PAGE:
Governance for health in the Anthropocene

Hancock, Trevor, Capon, Anthony G., Dietrich, Uta and Patrick, Rebecca A. 2016, Governance for health in the Anthropocene, International journal of health governance, vol. 21, no. 4, pp. 245-262, doi: 10.1108/IJHG-08-2016-0041.

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Title Governance for health in the Anthropocene
Author(s) Hancock, Trevor
Capon, Anthony G.
Dietrich, Uta
Patrick, Rebecca A.ORCID iD for Patrick, Rebecca A.
Journal name International journal of health governance
Volume number 21
Issue number 4
Start page 245
End page 262
Total pages 18
Publisher Emerald Group Publishing
Place of publication Bingley, Eng.
Publication date 2016
ISSN 2059-4631
Keyword(s) Sustainability
Health services
Human development
Ecological change
Summary Purpose - The purpose of this paper is to explore the pressing issues facing health and health systems governance in the Anthropocene - a new geological time period that marks the age of colossal and rapid human impacts on Earth's systems.

Design/methodology/approach - The viewpoint illustrates the extent of various human induced global ecological changes such as climate change and biodiversity loss and explores the social forces behind the new epoch. It draws together current scientific evidence and expert opinion on the Anthropocene's health and health system impacts and warns that many these are yet unknown and likely to interact and compound each other.

Findings - Despite this uncertainty, health systems have four essential roles in the Anthropocene from adapting operations and preparing for future challenges to reducing their own contribution to global ecological changes and an advocacy role for social and economic changes for a healthier and more sustainable future.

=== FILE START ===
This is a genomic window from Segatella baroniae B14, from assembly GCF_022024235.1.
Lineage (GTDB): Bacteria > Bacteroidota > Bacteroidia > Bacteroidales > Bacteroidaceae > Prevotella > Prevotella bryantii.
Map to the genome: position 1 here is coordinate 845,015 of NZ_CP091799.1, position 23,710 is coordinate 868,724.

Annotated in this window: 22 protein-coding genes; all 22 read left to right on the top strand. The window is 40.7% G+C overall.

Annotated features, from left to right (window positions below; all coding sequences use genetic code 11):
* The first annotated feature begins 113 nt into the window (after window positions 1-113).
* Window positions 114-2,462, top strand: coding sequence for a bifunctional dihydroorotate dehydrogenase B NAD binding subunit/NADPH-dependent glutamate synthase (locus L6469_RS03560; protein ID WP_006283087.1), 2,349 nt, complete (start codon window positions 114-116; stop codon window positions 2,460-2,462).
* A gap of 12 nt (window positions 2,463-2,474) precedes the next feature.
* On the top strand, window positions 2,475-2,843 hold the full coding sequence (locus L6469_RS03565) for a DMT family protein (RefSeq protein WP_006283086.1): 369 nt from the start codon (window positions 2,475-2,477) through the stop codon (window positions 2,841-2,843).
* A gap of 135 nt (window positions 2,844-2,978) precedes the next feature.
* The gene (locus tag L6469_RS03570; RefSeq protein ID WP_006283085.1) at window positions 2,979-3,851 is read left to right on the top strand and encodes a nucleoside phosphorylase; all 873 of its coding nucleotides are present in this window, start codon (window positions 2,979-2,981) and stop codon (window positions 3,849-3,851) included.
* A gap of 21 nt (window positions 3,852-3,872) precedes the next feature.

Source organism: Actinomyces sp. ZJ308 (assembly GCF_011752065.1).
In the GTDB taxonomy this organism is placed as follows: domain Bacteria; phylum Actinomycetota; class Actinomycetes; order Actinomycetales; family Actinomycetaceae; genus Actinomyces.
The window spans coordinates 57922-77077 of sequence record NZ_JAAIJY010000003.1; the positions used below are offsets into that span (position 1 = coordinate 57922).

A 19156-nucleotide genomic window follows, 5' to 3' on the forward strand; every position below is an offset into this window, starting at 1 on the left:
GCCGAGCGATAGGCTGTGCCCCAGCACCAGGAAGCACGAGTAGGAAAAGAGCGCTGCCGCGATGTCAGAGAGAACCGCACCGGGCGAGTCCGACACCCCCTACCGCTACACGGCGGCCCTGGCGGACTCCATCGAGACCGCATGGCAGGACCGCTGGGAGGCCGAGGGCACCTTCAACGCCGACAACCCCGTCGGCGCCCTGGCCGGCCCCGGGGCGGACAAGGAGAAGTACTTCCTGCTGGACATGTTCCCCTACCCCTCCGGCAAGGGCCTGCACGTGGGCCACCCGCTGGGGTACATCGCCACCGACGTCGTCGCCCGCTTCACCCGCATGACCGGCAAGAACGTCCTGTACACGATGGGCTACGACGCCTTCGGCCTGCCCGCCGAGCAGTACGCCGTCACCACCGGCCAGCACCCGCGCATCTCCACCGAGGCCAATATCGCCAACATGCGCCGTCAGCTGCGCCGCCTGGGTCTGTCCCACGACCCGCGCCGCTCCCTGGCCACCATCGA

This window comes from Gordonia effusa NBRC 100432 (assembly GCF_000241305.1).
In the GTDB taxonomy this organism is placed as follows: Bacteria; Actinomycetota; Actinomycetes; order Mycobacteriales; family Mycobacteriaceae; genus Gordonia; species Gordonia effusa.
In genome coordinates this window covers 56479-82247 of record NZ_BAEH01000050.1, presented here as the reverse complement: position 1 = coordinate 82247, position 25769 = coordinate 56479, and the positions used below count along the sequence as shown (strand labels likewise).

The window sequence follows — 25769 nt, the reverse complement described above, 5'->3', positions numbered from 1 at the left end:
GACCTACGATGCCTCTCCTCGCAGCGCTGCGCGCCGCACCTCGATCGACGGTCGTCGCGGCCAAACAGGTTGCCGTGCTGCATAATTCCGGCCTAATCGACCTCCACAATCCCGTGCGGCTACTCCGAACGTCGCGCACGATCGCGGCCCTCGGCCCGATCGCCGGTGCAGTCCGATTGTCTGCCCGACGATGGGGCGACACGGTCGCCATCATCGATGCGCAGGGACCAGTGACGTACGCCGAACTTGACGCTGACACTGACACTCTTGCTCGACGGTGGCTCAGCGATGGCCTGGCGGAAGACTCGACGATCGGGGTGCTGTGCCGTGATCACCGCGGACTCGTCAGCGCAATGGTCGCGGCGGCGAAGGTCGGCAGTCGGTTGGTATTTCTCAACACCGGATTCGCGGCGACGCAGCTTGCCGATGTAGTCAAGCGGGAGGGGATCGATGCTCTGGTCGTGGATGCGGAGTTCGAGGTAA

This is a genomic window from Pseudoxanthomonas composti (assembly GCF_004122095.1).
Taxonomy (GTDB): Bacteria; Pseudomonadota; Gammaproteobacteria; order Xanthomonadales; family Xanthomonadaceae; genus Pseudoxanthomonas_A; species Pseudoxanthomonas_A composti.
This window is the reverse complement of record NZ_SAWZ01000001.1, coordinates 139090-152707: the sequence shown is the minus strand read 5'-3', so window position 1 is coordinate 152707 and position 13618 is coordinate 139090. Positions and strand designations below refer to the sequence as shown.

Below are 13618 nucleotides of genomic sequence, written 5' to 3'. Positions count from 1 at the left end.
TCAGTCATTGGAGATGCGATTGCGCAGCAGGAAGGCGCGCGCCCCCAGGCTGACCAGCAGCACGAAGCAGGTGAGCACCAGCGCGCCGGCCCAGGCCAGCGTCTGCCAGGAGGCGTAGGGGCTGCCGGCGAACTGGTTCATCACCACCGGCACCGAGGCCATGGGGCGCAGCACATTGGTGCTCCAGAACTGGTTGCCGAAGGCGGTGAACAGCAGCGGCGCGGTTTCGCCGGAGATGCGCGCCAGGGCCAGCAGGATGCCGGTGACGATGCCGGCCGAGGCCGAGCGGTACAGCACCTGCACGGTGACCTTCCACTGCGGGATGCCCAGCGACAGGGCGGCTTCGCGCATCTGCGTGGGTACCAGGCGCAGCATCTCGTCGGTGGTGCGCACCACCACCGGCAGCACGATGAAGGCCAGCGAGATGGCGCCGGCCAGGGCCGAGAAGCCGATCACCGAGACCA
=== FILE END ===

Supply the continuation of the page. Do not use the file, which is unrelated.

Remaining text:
Practical implications - To live up to this challenge, health services will need to expand from a focus on health governance to one on governance for health with a purpose of achieving equitable and sustainable human development.

Originality/value - As cities and local governments work to create more healthy, just and sustainable communities in the years ahead, health systems need to join with them as partners in that process, both as advocates and supporters and - through their own action within the health sector - as leading proponents and models of good practice.
Language eng
DOI 10.1108/IJHG-08-2016-0041
Field of Research 111708 Health and Community Services
Socio Economic Objective 920499 Public Health (excl. Specific Population Health) not elsewhere classified
HERDC Research category C1 Refereed article in a scholarly journal
ERA Research output type C Journal article
Copyright notice ©2016, The Authors
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Document type: Journal Article
Collections: Faculty of Health
School of Health and Social Development
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